We were visiting my parents last week, and some family friends came over with their young son. All afternoon he and my four-year-old daughter played happily, running through the yard and jabbering about God-knows-what. When it came time for the friends to head home, someone suggested replicating the photo.
That’s how it was referred to – “the photo.” We knew what that meant. Two years ago, a similar playdate had occurred with these two, an artifact of which was a cute smartphone snapshot of them holding hands. There was something about the sweet, vacant looks on their toddler faces; the photo was sent off to Snapfish, a frame was purchased and the moment lived on in my parents’ living room.
If you are a parent, or if you’ve simply seen parents in action, you know we had no choice but to strong-arm the kids into the same pose for an update on that original photo. There was just one thing: That original photo was a lie.
The explosion of digital photography – its total incursion into so many corners of our lives, the sheer inevitability of having a camera in our hip pockets – has diminished the need for recollection in our lives. We’ve outsourced our memory to memory cards. But this one I remembered. On that first playdate two years ago, the two kids hadn’t held hands on their own; someone had suggested they do so for the camera.
I’m hardly puritanical about such things. Posing your kid seems only marginally worse than telling people to smile before hitting the shutter button. But there was something weird about paying homage to a moment that hadn’t been a moment at all. In that tiny little gesture, it felt like a few pixels worth of reality itself were slipping through our fingers.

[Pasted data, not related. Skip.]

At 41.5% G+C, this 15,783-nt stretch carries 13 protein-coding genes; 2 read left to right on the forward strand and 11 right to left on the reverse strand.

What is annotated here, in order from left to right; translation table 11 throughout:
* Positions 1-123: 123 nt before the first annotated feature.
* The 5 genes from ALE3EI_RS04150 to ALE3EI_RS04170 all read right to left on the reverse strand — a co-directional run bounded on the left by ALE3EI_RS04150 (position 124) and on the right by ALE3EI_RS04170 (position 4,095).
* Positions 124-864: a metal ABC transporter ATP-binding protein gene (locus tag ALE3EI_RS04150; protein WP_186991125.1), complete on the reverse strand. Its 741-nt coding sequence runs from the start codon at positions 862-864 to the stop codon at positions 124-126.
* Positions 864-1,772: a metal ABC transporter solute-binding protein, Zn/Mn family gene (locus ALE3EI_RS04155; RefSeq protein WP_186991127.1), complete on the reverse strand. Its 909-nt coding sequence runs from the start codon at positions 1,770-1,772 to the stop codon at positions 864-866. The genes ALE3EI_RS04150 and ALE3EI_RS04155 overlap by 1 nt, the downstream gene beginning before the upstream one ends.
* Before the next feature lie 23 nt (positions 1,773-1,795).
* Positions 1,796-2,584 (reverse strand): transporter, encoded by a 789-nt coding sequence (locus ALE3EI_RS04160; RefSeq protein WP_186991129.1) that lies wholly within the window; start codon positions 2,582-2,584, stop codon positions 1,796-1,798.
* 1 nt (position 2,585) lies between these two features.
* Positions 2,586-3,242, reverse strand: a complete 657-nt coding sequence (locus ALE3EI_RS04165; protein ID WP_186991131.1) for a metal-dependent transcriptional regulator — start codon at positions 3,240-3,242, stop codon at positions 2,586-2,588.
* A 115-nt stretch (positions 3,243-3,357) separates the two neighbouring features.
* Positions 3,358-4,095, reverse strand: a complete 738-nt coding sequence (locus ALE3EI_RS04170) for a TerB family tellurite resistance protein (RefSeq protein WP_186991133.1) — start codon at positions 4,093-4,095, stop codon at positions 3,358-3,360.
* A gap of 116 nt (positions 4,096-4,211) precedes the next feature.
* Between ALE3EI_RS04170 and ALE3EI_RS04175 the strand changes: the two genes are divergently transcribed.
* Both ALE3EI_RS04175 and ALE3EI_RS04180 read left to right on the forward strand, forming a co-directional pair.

The so-called digital photo revolution has made it infinitely easier to document the world, of course. But in subtle ways it’s fictionalized the world, too. Stroll through your archive of pictures over the years; if you’ve got even a half-decent supply of vanity, you’ll notice that you’ve deleted a good percentage of the unflattering photos of yourself. Sure, we always did this to an extent. But when photographs became ubiquitous and more or less free, it became no big deal to throw away 99 percent of what you shot. (Add some warm tones to that old sunset and another layer of lovely deceit creeps in.)
Lies of omission, lies of distortion: Do we lose something important when forgetting reality becomes so easy? Or are we better off for our ability to bend the visual record to our liking?
Chris Colin is the award-winning author of “Blindsight,” published by the Atavist and named one of Amazon’s Best Books of 2011. Read his work at www.chriscolin.com.Tags: Downtime,Gadgets & Devices,Tech Culture